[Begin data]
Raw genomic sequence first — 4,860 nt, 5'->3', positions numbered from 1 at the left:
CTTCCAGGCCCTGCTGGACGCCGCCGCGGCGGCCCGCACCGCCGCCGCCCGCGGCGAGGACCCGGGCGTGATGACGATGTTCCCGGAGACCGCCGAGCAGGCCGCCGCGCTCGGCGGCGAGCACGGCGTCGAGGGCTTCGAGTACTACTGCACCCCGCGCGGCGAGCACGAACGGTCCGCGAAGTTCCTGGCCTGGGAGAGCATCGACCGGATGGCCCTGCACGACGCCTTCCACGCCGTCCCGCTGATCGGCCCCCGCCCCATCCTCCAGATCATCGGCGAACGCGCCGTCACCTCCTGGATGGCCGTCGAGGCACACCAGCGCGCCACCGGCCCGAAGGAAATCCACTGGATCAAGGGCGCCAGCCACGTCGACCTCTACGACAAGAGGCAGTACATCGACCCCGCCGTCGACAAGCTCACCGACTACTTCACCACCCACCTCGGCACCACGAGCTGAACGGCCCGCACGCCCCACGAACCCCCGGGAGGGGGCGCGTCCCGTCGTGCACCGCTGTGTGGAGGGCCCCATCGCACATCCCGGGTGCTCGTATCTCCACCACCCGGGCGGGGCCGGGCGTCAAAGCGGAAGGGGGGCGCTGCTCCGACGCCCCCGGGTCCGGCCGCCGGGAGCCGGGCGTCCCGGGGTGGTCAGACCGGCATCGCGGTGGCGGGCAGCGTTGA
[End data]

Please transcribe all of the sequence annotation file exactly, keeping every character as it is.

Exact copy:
Raw genomic sequence first — 4,860 nt, 5'->3', positions numbered from 1 at the left:
CTTCCAGGCCCTGCTGGACGCCGCCGCGGCGGCCCGCACCGCCGCCGCCCGCGGCGAGGACCCGGGCGTGATGACGATGTTCCCGGAGACCGCCGAGCAGGCCGCCGCGCTCGGCGGCGAGCACGGCGTCGAGGGCTTCGAGTACTACTGCACCCCGCGCGGCGAGCACGAACGGTCCGCGAAGTTCCTGGCCTGGGAGAGCATCGACCGGATGGCCCTGCACGACGCCTTCCACGCCGTCCCGCTGATCGGCCCCCGCCCCATCCTCCAGATCATCGGCGAACGCGCCGTCACCTCCTGGATGGCCGTCGAGGCACACCAGCGCGCCACCGGCCCGAAGGAAATCCACTGGATCAAGGGCGCCAGCCACGTCGACCTCTACGACAAGAGGCAGTACATCGACCCCGCCGTCGACAAGCTCACCGACTACTTCACCACCCACCTCGGCACCACGAGCTGAACGGCCCGCACGCCCCACGAACCCCCGGGAGGGGGCGCGTCCCGTCGTGCACCGCTGTGTGGAGGGCCCCATCGCACATCCCGGGTGCTCGTATCTCCACCACCCGGGCGGGGCCGGGCGTCAAAGCGGAAGGGGGGCGCTGCTCCGACGCCCCCGGGTCCGGCCGCCGGGAGCCGGGCGTCCCGGGGTGGTCAGACCGGCATCGCGGTGGCGGGCAGCGTTGA